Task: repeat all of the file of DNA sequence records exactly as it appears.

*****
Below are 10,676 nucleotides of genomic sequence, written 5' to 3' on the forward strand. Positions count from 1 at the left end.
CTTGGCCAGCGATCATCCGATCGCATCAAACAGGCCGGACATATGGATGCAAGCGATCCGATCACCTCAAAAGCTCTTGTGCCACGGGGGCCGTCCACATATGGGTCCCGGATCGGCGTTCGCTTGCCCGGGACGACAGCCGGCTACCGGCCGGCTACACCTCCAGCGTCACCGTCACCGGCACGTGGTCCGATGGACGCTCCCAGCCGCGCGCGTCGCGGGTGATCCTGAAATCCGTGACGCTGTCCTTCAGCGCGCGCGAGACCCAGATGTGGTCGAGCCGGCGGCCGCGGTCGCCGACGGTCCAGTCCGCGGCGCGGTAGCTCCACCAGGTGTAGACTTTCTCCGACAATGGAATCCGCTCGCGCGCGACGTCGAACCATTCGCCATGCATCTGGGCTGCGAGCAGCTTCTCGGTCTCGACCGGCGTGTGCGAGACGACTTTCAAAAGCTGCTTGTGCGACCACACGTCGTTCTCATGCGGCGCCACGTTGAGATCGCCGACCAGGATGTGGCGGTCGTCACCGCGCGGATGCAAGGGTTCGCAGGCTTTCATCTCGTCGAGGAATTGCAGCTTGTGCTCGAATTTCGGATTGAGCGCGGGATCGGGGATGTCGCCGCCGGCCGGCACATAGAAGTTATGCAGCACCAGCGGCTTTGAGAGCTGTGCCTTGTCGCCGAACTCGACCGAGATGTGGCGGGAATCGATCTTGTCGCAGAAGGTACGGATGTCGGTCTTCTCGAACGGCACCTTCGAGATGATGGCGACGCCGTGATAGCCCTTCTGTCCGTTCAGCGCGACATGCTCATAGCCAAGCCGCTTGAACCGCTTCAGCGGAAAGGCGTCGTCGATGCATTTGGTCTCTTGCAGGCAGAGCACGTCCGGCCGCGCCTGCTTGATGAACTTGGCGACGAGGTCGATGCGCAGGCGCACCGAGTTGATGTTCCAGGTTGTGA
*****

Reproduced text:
Below are 10,676 nucleotides of genomic sequence, written 5' to 3' on the forward strand. Positions count from 1 at the left end.
CTTGGCCAGCGATCATCCGATCGCATCAAACAGGCCGGACATATGGATGCAAGCGATCCGATCACCTCAAAAGCTCTTGTGCCACGGGGGCCGTCCACATATGGGTCCCGGATCGGCGTTCGCTTGCCCGGGACGACAGCCGGCTACCGGCCGGCTACACCTCCAGCGTCACCGTCACCGGCACGTGGTCCGATGGACGCTCCCAGCCGCGCGCGTCGCGGGTGATCCTGAAATCCGTGACGCTGTCCTTCAGCGCGCGCGAGACCCAGATGTGGTCGAGCCGGCGGCCGCGGTCGCCGACGGTCCAGTCCGCGGCGCGGTAGCTCCACCAGGTGTAGACTTTCTCCGACAATGGAATCCGCTCGCGCGCGACGTCGAACCATTCGCCATGCATCTGGGCTGCGAGCAGCTTCTCGGTCTCGACCGGCGTGTGCGAGACGACTTTCAAAAGCTGCTTGTGCGACCACACGTCGTTCTCATGCGGCGCCACGTTGAGATCGCCGACCAGGATGTGGCGGTCGTCACCGCGCGGATGCAAGGGTTCGCAGGCTTTCATCTCGTCGAGGAATTGCAGCTTGTGCTCGAATTTCGGATTGAGCGCGGGATCGGGGATGTCGCCGCCGGCCGGCACATAGAAGTTATGCAGCACCAGCGGCTTTGAGAGCTGTGCCTTGTCGCCGAACTCGACCGAGATGTGGCGGGAATCGATCTTGTCGCAGAAGGTACGGATGTCGGTCTTCTCGAACGGCACCTTCGAGATGATGGCGACGCCGTGATAGCCCTTCTGTCCGTTCAGCGCGACATGCTCATAGCCAAGCCGCTTGAACCGCTTCAGCGGAAAGGCGTCGTCGATGCATTTGGTCTCTTGCAGGCAGAGCACGTCCGGCCGCGCCTGCTTGATGAACTTGGCGACGAGGTCGATGCGCAGGCGCACCGAGTTGATGTTCCAGGTTGTGA